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The painting depicts Haft-seen symbols of Nowruz being related to elements of Fire, Earth, Air, Water, and the three life forms of Humans, Animals and Plants.
Haft-seen table.

Haftsin (Persian: هفت‌سین) is an arrangement of seven symbolic items whose names start with the letter "س" (pronounced as "seen"), the 15th letter in the Persian alphabet; "haft" (هفت) is Persian for "seven".[1][2] It is traditionally displayed at Nowruz, the Iranian New Year, which is celebrated on the day of the vernal equinox, marking the beginning of spring in the Northern Hemisphere.

Items of Haft-seen[edit]

A Haft-Sin Table, Tehran, Iran

The following are the primary items of Haft-seen, whose Persian names begin with the letter S in the Persian alphabet.[1][2]

  1. Sabzeh (سبزه) – wheat, barley, mung bean, or lentil sprouts grown in a dish.
  2. Samanu (سمنو) – wheat germ sweet pudding.
  3. Senjed (سنجد) – oleaster.
  4. Serkeh (سرکه) – vinegar.
  5. Seeb (سیب) – apple.
  6. Seer (سیر) – garlic.
  7. Somagh (سماق) – sumac.

Coins (سکه sekke), hyacinth (سنبل sombol), and clock (ساعت suat also pronounced so-at) are sometimes included too. Other symbolic items that are typically used to accompany Haft-sin include a mirror, candles, painted eggs, goldfish, and traditional Persian confections.

A "book of wisdom" is also commonly included, which might be , Avesta, the Shahnameh, or, most commonly the Divān of Hafez.[1]

Symbolic Roots of Haft-seen[edit]

The Haft-Seen table is composed of “haft” (or seven) essential symbols that represent nature, and “sin” which may have been shortened from “sini” (or trays), which held these essential symbols. The symbols break down into three from the material world (or “donyaheh mahdoodiat”), three from the immaterial world (or “donayeh maanah”) — this is the world of meaning and ideas — and one symbol that sits between and ties these two worlds together. By tradition, Iranian families take great pains to create the most beautiful Haft-Seen table that they can, for not only does it embody values both traditional and spiritual, it is also appreciated by the visitors during Nowruz visiting exchanges as a reflection of the families' aesthetic sense and good taste.

Items that start with Persian letter "س":

  • Sabzeh (سبزه): Sprouting /Grass: the symbol of rebirth and growth.
  • Samanu (سمنو): the symbol of power and strength.
  • Senjed (سنجد): the symbol of love.
  • Somāq (سماق): Sumac: the symbol of sunrise.
  • Serkeh (سرکه): Vinegar: the symbol of patience.
  • Seeb (سیب): Apple: the symbol of beauty.
  • Seer (سیر): Garlic: the symbol of health and medicine.

Other items that start with Persian letter "س" that are sometimes included:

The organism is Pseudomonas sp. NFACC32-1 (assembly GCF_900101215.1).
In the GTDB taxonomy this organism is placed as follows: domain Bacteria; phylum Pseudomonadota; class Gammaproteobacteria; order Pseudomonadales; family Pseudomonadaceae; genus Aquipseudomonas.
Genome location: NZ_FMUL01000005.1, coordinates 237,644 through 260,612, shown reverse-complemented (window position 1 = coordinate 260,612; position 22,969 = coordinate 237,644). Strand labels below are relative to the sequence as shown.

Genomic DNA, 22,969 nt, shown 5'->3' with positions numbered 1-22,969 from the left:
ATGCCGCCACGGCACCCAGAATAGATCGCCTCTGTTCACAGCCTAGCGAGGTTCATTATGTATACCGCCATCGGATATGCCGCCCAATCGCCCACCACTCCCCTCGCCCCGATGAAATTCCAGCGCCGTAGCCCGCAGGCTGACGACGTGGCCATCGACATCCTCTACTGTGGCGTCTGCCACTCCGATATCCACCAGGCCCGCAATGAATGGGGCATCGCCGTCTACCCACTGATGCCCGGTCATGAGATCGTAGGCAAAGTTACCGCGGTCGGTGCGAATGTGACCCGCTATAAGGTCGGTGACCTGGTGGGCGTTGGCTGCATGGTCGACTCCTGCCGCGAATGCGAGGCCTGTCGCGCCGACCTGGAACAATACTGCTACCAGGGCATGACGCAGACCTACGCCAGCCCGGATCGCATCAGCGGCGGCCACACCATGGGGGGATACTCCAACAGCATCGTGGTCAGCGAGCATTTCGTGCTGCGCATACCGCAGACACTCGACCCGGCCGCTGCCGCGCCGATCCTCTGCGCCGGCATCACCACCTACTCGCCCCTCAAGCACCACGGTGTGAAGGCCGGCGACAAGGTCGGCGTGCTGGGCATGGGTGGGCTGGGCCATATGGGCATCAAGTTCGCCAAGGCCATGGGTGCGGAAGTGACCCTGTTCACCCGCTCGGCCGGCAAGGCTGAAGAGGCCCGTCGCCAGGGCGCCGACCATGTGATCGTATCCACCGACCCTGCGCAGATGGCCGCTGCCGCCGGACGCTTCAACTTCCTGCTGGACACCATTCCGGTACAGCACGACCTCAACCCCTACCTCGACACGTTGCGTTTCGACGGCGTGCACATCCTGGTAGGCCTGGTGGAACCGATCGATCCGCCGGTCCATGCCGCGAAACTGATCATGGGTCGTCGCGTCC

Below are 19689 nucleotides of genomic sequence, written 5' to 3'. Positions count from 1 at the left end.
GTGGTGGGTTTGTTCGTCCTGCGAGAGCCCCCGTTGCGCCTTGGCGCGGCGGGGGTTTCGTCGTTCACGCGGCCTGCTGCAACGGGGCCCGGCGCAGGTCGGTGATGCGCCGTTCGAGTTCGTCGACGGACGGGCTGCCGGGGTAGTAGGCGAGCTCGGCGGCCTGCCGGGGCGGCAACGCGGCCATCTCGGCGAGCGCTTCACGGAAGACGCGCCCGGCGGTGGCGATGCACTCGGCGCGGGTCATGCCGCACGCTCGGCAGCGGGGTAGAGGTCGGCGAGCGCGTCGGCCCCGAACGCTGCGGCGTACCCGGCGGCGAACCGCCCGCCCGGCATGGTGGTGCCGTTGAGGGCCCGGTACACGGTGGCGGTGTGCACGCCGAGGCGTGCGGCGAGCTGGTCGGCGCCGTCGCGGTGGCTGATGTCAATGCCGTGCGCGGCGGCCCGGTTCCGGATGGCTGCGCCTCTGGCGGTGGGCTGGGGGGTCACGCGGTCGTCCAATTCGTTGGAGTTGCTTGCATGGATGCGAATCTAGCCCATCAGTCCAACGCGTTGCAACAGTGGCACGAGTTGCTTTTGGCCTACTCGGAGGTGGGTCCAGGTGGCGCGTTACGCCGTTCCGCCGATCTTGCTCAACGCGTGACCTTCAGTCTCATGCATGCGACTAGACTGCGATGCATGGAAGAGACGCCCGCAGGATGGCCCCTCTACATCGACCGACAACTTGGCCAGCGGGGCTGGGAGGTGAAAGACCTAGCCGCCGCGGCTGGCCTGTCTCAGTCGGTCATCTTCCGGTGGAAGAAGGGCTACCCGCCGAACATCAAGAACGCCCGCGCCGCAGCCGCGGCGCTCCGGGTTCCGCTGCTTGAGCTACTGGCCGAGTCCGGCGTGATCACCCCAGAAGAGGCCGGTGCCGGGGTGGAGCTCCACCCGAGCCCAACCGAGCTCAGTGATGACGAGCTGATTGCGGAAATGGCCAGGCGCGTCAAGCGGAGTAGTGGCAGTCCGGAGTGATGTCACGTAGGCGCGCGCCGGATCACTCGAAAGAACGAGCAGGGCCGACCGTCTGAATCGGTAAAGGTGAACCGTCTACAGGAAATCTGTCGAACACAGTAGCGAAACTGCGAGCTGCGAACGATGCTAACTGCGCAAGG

• Sonbol (سنبل): Hyacinth: the symbol of spring's arrival.
  • Sekkeh (سکه): Coin: the symbol of matter, material world, wealth and prosperity.
  • Saat (ساعت): Clock: the symbol of time.

Items that don't start with "س" but, nonetheless, are invariably included:

  • Tokhm-e Morg Rangi (تخم‌مرغ رنگی): Eggs: the symbol of fertility.
  • Ayina (آینه): Mirror: the symbol of self-reflection.
  • Shem'a (شمع): Candle: the symbol of enlightenment.
  • Maahi-ye Qırmız (ماهی قرمز): Goldfish: the symbol of progress.
  • Ketaab (کتاب): Book: the symbol of wisdom.

Afghan Haft Mewa[edit]

In Afghanistan, people prepare Haft Mēwa (Persian: هفت‌میوه) (literally translates as Seven Fruits) in addition to or instead of Haft Seen which is common in Iran. Haft Mewa is like a fruit salad made from seven different dried fruits, served in their own syrup. The seven dried fruits are: raisins, Senjed (the dried fruit of the oleaster tree), pistachios, hazelnuts, prunes (dried apricots), walnuts and either almonds or another species of plum fruit.[3][4]


See also[edit]


  1. ^ a b c Campo, Juan Eduardo (2009). "Navruz". Encyclopedia of Islam. Infobase Publishing. pp. 524–525. Archived from the original on 2017-10-14. Retrieved 2018-04-17.
  2. ^ a b "Noruz, manifestation of culture of peace, friendship among societies". Tehran Times. April 7, 2018. Archived from the original on April 18, 2018. Retrieved April 17, 2018.
  3. ^ Sethi, Simran (2022-03-21). "Nowruz is banned in Afghanistan, but families continue to celebrate". NPR. Archived from the original on 2022-04-28. Retrieved 2022-04-29.
  4. ^ Deravian, Naz (2022-03-14). "For Afghans Abroad, Nowruz Is a Chance to Reflect". The New York Times. ISSN 0362-4331. Archived from the original on 2022-04-29. Retrieved 2022-04-29.

External links[edit]

  • Shahbazi, A. Shapur (March 1, 2012). "HAFT SIN". Encyclopaedia Iranica. Vol. XI. pp. 524–526.